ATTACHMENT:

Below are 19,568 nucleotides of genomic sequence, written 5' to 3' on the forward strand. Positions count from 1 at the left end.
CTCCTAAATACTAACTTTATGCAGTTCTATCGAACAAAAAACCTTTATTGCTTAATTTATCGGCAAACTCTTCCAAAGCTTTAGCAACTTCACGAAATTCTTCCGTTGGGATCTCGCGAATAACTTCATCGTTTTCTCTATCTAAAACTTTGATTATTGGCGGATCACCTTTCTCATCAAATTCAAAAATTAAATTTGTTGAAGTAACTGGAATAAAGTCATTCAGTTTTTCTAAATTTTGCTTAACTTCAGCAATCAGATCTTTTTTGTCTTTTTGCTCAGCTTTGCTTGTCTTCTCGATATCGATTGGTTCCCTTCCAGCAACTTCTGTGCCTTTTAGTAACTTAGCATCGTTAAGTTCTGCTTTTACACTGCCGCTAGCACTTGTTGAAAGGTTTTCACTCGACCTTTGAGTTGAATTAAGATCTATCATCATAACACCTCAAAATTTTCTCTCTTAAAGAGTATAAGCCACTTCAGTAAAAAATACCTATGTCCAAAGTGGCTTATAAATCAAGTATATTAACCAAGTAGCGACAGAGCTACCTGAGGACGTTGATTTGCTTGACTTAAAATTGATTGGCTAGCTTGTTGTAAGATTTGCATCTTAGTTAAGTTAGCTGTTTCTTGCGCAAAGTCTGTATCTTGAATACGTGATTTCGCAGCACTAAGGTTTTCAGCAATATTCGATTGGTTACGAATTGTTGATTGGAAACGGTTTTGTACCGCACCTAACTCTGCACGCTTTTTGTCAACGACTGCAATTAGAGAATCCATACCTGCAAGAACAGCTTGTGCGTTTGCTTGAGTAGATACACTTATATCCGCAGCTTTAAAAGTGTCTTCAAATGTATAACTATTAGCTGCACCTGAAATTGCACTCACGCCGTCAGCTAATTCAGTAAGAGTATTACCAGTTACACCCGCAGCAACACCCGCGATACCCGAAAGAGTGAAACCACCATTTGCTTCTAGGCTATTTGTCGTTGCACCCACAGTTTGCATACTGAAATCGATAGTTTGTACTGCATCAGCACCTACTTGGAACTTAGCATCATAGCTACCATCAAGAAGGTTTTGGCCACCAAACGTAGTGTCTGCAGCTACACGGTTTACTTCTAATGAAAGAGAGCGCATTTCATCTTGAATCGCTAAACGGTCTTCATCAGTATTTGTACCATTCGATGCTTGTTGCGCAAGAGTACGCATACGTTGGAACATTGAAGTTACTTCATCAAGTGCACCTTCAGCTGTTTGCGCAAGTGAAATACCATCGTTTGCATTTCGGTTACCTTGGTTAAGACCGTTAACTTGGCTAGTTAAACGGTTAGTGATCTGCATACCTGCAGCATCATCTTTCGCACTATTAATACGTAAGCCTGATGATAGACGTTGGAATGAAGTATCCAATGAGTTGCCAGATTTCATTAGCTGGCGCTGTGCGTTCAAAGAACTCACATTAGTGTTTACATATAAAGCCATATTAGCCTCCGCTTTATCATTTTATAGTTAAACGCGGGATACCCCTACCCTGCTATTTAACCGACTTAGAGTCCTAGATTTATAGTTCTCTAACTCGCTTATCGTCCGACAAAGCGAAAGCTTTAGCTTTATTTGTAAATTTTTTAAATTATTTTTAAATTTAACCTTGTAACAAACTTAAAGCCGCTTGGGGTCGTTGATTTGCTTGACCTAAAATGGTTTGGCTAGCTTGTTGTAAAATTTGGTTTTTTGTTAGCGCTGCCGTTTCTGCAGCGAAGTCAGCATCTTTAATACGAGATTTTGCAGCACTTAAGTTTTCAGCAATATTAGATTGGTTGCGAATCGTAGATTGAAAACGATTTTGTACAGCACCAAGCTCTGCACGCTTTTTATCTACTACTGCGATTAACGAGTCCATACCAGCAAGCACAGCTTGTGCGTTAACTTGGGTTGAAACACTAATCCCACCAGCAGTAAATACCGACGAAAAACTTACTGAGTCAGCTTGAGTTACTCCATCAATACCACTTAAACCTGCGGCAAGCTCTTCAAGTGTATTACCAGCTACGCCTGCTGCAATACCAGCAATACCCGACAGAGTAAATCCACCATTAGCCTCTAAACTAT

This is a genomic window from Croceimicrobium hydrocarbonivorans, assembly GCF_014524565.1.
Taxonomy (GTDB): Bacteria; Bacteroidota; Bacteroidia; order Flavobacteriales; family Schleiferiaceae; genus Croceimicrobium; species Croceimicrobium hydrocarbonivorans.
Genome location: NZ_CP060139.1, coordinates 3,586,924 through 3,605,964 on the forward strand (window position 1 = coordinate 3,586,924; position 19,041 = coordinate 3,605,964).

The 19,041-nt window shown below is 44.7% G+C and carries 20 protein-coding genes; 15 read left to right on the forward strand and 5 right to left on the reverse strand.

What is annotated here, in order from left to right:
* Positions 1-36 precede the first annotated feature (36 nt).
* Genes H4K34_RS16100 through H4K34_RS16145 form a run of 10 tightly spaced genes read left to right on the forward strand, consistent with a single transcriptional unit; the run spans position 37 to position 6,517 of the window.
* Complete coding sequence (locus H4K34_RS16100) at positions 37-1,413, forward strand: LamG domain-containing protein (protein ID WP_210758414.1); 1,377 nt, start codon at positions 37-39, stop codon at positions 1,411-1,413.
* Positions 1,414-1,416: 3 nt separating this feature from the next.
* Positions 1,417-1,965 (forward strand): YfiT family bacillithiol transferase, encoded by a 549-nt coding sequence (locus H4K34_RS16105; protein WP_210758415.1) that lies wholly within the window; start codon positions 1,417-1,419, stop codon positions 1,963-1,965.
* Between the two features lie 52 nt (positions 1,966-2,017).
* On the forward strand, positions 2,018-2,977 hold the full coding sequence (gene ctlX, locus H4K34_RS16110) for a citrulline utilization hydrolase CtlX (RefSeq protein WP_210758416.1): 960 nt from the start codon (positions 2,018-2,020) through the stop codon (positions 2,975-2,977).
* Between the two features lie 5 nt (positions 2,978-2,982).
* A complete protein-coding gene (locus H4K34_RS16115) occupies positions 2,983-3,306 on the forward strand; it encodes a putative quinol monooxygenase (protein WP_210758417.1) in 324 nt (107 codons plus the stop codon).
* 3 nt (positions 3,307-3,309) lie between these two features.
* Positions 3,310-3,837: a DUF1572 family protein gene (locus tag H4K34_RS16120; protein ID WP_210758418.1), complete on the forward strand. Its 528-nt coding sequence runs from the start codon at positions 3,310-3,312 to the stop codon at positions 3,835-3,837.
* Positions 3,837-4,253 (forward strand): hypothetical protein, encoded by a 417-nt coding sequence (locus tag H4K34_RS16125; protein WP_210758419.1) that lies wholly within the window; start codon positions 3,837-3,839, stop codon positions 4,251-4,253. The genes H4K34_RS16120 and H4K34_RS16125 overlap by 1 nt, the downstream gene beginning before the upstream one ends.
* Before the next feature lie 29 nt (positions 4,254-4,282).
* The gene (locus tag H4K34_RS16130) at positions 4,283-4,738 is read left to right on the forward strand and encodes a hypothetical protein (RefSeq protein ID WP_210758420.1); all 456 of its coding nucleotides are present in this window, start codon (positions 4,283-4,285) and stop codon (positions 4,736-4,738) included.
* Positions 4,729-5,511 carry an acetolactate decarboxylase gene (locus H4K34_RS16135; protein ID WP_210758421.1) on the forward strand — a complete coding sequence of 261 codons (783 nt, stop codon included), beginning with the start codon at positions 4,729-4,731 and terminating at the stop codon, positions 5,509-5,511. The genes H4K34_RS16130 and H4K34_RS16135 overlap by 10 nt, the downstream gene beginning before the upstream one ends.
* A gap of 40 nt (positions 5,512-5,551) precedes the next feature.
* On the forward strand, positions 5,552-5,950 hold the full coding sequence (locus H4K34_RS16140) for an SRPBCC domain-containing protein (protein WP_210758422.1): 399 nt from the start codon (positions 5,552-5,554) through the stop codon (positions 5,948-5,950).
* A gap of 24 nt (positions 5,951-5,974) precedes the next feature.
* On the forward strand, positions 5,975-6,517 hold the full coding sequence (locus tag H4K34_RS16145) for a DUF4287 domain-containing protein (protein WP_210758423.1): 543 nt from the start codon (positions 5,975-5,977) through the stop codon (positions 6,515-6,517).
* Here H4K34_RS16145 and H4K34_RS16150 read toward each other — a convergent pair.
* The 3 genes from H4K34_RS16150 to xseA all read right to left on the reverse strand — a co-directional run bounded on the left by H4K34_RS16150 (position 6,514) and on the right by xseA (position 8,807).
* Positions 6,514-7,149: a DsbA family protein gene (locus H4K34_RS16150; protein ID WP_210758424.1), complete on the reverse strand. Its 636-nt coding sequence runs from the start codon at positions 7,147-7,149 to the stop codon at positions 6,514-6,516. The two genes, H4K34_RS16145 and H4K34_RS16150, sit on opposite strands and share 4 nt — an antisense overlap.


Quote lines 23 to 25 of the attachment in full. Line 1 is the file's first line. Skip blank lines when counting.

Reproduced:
* A gap of 40 nt (positions 5,512-5,551) precedes the next feature.
* On the forward strand, positions 5,552-5,950 hold the full coding sequence (locus H4K34_RS16140) for an SRPBCC domain-containing protein (protein WP_210758422.1): 399 nt from the start codon (positions 5,552-5,554) through the stop codon (positions 5,948-5,950).
* A gap of 24 nt (positions 5,951-5,974) precedes the next feature.